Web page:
Micheál Martin: INM controversy of ‘profound concern’

Fianna Fáil leader says politicians will have to protect media independence

Fianna Fail leader Micheal Martin: concerns are of  a most profound kind. Photograph: Brenda Fitzsimons/The Irish Times

Fianna Fail leader Micheal Martin: concerns are of a most profound kind. Photograph: Brenda Fitzsimons/The Irish Times

 

Fianna Fáil leader Micheál Martin has said current controversies involving Independent News and Media (INM) are of “profound concern” and that politicians will ultimately have to protect the independence of the media.

Mr Martin is the first senior political figure to comment on the issue, and he said it raises serious concerns about corporate governance and Irish democracy.

The Office of the Director of Corporate Enforcement (ODCE) is to apply to have High Court inspectors appointed to INM on foot of concerns about the proposed purchase of Newstalk radio and an alleged data breach.

Newstalk is owned by businessman Denis O’Brien, the largest shareholder in INM.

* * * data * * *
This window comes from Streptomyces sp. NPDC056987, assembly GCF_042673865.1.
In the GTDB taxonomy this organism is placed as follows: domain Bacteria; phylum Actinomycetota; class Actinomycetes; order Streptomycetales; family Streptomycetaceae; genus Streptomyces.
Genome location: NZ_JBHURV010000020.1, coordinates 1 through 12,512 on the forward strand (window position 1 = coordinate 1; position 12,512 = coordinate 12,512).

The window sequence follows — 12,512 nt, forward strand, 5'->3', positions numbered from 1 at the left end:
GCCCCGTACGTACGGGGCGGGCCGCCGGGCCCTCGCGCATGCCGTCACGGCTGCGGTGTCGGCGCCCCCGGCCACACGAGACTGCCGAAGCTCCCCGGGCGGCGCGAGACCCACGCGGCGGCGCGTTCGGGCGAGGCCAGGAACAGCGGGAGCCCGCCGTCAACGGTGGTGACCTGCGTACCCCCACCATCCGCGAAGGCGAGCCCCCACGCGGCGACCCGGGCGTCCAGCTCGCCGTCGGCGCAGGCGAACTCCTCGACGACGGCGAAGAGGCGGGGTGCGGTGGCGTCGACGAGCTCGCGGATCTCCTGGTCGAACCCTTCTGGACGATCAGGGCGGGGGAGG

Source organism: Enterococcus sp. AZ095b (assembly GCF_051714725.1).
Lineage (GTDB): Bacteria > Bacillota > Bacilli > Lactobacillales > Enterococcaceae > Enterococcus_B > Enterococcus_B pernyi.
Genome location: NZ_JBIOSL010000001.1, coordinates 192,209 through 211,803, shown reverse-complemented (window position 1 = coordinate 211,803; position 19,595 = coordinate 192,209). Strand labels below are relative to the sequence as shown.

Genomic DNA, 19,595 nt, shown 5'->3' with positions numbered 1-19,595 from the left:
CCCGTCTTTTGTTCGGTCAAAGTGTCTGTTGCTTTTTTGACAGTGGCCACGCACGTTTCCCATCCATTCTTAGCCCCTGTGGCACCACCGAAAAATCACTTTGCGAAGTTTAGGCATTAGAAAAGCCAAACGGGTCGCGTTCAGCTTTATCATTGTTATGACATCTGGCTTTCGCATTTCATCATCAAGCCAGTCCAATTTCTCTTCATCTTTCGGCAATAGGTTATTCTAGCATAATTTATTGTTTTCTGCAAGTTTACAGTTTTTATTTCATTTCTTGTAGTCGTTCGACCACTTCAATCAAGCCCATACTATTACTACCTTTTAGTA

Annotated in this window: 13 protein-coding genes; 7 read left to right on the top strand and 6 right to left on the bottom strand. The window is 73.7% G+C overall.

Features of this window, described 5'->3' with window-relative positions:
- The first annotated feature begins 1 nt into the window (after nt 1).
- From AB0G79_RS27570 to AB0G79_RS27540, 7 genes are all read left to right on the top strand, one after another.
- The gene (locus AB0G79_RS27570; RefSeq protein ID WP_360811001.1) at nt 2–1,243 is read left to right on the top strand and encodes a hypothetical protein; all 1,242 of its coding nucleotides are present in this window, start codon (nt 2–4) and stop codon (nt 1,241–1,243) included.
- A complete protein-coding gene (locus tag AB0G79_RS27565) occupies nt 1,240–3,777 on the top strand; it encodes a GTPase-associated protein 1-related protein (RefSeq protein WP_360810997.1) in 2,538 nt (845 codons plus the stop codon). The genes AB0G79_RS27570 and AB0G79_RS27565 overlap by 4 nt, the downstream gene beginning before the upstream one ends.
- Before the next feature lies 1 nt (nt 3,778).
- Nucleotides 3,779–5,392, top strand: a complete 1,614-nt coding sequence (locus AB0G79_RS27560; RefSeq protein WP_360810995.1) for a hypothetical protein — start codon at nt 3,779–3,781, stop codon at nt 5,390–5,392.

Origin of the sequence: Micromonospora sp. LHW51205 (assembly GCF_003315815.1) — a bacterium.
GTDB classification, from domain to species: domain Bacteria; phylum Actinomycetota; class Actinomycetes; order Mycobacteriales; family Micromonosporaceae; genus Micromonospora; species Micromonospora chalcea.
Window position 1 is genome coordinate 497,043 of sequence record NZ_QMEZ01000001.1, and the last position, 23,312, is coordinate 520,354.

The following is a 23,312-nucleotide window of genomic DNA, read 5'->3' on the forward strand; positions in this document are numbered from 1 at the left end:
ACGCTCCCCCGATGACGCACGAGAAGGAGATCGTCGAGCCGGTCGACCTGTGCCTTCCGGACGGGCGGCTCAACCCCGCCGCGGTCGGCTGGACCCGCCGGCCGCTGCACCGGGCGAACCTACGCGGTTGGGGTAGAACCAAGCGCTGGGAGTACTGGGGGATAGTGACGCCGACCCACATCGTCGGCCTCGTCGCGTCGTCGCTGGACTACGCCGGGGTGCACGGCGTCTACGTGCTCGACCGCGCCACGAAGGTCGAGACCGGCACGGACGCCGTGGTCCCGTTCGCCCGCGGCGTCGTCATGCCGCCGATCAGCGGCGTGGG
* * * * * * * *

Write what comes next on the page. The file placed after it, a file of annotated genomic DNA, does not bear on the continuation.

The application is to be heard on April 16th, and the affidavit grounding the application has been served on INM and filed in the High Court but has not yet been opened in court. Details contained in the affidavit have been subject to media reports, however.

Speaking on RTÉ’s The Week in Politics, Mr Martin said the “concerns are of a most profound kind in terms of corporate governance, in terms of our democracy”.

While adding the High Court process must be respected, the Fianna Fáil leader said the controversy has led to concerns of the integrity of the media, as well as its capacity to hold powerful figures to account.

“All of us have been taken aback by the revelations in the last week to ten days,” he said. “Obviously we will have to await the full publication of the affidavit that the ODCE will be presenting to the High Court.

“From my perspective, I am watching developments with really profound concern, in terms of what it entails for us a democracy, and it will have to really involve, ultimately, the political system in making sure that we take decisions that once and for all ring fence the independence of our media, underpin it and make sure it is free from any overbearing influences that can actually act to distort and undermine our democracy,” Mr Martin said.